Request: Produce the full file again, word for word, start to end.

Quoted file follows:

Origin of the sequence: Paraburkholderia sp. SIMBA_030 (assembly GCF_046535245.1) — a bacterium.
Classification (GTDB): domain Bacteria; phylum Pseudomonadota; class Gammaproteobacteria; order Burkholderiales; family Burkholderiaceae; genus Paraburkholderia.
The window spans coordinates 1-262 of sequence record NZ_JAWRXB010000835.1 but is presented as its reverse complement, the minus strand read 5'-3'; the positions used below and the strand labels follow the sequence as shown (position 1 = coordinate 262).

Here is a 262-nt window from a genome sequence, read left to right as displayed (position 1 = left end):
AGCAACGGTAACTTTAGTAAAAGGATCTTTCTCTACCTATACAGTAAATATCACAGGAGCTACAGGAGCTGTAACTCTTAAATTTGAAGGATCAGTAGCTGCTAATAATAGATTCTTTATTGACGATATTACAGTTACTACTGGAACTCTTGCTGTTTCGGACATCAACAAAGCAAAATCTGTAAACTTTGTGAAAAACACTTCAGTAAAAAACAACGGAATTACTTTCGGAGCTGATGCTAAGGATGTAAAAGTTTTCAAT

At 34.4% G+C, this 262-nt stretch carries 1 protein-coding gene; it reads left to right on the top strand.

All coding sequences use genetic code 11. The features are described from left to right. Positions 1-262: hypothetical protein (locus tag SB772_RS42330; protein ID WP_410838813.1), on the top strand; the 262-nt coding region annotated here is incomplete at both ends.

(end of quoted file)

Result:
Origin of the sequence: Paraburkholderia sp. SIMBA_030 (assembly GCF_046535245.1) — a bacterium.
Classification (GTDB): domain Bacteria; phylum Pseudomonadota; class Gammaproteobacteria; order Burkholderiales; family Burkholderiaceae; genus Paraburkholderia.
The window spans coordinates 1-262 of sequence record NZ_JAWRXB010000835.1 but is presented as its reverse complement, the minus strand read 5'-3'; the positions used below and the strand labels follow the sequence as shown (position 1 = coordinate 262).

Here is a 262-nt window from a genome sequence, read left to right as displayed (position 1 = left end):
AGCAACGGTAACTTTAGTAAAAGGATCTTTCTCTACCTATACAGTAAATATCACAGGAGCTACAGGAGCTGTAACTCTTAAATTTGAAGGATCAGTAGCTGCTAATAATAGATTCTTTATTGACGATATTACAGTTACTACTGGAACTCTTGCTGTTTCGGACATCAACAAAGCAAAATCTGTAAACTTTGTGAAAAACACTTCAGTAAAAAACAACGGAATTACTTTCGGAGCTGATGCTAAGGATGTAAAAGTTTTCAAT

At 34.4% G+C, this 262-nt stretch carries 1 protein-coding gene; it reads left to right on the top strand.

All coding sequences use genetic code 11. The features are described from left to right. Positions 1-262: hypothetical protein (locus tag SB772_RS42330; protein ID WP_410838813.1), on the top strand; the 262-nt coding region annotated here is incomplete at both ends.